"Lost Girls" loses something in its organization and pace. I think Robert Kolker should have sat on this material longer and worked harder to get inside the investigation, to which he appears to have limited access, judging from a lack of hard facts or official reports on the bodies and evidence. As Kolker fills out the back third of the book with people's theories and speculations about what happened, it doesn't feel as though the Gilgo beach murders were ready to be put to rest between hardcovers. The story is far from finished.

Finally, on a trivial note, I don't like the title -- "Lost GIRLS." Kolker is so careful to give these victims the dignity as women that they did not always have when they were alive and hiring themselves out as sex workers. I'm one of those people who believes that a female over 18 is not a "girl" in any context except the context that would objectify her. That's a losing battle in our present culture, where even 45-year-old women refer to themselves as "girls." It used to confine itself to beauty pageants, where every woman contestant was a "girl," but unfortunately it's seeped out into everyday talk about women.
Profile Image for Camille.
7 reviews3 followers
June 15, 2013
According to the back of the book: "Award-winning investigative reporter Robert Kolker delivers a haunting and humanizing account of the true-life search for a serial killer still at large on Long Island, in a compelling tale of unsolved murder and internet prostitution."

Five girls. Maureen, Megan, Amber, Melissa and Shannon. All five had promise, loved ones, passions, pursuits, hopes and dreams. All five had turned to prostitution for their own reasons, specifically using the adult section on craigslist to advertise their "wares." And all five had their lives cut short as a result. Their killer has never been found.

Robert Kolker does a decent job humanizing the victims. He takes us on a journey with each of the five girls, shining some light on their respective pasts. You can tell he was very emotionally invested in each girl's story, and it shows as he tells us about them. He really gives the reader a good idea of who each girl was, and what they were like before they were killed. What IS missing from this portion of the story is photos. With each new chapter in the first section of the book, Kolker introduces another of the victims, and I found myself stopping to search the internet for images of each of the girls as I read, so I could put a face with a name.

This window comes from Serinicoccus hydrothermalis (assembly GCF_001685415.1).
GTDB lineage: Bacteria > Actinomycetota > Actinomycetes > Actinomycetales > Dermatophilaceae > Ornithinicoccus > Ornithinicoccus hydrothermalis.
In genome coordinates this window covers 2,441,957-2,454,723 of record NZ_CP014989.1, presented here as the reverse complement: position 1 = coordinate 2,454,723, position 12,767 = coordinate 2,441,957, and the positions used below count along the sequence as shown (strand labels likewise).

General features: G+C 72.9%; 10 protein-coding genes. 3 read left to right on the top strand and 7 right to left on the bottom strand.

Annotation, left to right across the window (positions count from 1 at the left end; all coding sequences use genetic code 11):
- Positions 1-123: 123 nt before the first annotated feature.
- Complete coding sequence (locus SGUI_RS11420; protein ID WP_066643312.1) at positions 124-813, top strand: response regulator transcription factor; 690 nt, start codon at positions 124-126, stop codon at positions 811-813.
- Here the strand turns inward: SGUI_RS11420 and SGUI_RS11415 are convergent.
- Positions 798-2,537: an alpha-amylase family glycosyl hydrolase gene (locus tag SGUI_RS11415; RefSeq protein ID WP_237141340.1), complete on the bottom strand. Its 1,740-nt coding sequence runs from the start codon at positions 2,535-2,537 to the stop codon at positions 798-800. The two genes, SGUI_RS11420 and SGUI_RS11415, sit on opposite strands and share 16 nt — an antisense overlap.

The numbers are staggering. "According to a study conducted on one hundred and thirty people working as prostitutes in San Francisco, as adults in prostitution, 82% had been physically assaulted, 83% had been threatened with a weapon and 68% had been raped while working as prostitutes" (information via wikipedia.org). And that is just a small sampling of the risks of prostitution, without even factoring in the possibility of being a murder target. Even without looking up statistics like I just did, these girls had to know that they were putting themselves in danger by doing what they did. I wish more attention had been paid to just how these girls ended up turning to prostitution. But perhaps that is part of the mystery as well. How could such seemingly vibrant, promising young girls turn to such a degrading and dangerous profession? That seemed to be a question the surviving friends and family members were asking as well. I did have some trouble reconciling the juxtaposition of the two concepts presented in the book: the girls are all described as such promising young ladies, despite the hardships they each faced. Yet none of them seemed able to resist the temptation of the drugs, the sex, the money. And it would seem that for each of them, it was their undoing.